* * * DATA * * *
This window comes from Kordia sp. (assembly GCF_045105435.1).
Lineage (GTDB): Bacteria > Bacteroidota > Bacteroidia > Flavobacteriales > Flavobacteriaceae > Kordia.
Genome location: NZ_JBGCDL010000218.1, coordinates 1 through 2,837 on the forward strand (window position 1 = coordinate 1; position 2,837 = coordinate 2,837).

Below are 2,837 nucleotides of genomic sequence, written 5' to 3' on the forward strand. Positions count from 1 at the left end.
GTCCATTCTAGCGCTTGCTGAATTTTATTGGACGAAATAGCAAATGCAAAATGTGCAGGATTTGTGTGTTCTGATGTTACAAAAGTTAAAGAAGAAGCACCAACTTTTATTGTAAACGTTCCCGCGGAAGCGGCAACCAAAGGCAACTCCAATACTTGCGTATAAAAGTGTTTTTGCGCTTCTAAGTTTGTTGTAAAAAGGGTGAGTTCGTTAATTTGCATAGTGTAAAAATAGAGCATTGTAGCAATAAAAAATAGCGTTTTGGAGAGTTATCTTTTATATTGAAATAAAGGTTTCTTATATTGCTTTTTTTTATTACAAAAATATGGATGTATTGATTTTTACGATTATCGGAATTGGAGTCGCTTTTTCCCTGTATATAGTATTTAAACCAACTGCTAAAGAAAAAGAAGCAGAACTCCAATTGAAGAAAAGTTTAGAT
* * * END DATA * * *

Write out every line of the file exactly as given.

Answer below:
This window comes from Kordia sp. (assembly GCF_045105435.1).
Lineage (GTDB): Bacteria > Bacteroidota > Bacteroidia > Flavobacteriales > Flavobacteriaceae > Kordia.
Genome location: NZ_JBGCDL010000218.1, coordinates 1 through 2,837 on the forward strand (window position 1 = coordinate 1; position 2,837 = coordinate 2,837).

Below are 2,837 nucleotides of genomic sequence, written 5' to 3' on the forward strand. Positions count from 1 at the left end.
GTCCATTCTAGCGCTTGCTGAATTTTATTGGACGAAATAGCAAATGCAAAATGTGCAGGATTTGTGTGTTCTGATGTTACAAAAGTTAAAGAAGAAGCACCAACTTTTATTGTAAACGTTCCCGCGGAAGCGGCAACCAAAGGCAACTCCAATACTTGCGTATAAAAGTGTTTTTGCGCTTCTAAGTTTGTTGTAAAAAGGGTGAGTTCGTTAATTTGCATAGTGTAAAAATAGAGCATTGTAGCAATAAAAAATAGCGTTTTGGAGAGTTATCTTTTATATTGAAATAAAGGTTTCTTATATTGCTTTTTTTTATTACAAAAATATGGATGTATTGATTTTTACGATTATCGGAATTGGAGTCGCTTTTTCCCTGTATATAGTATTTAAACCAACTGCTAAAGAAAAAGAAGCAGAACTCCAATTGAAGAAAAGTTTAGAT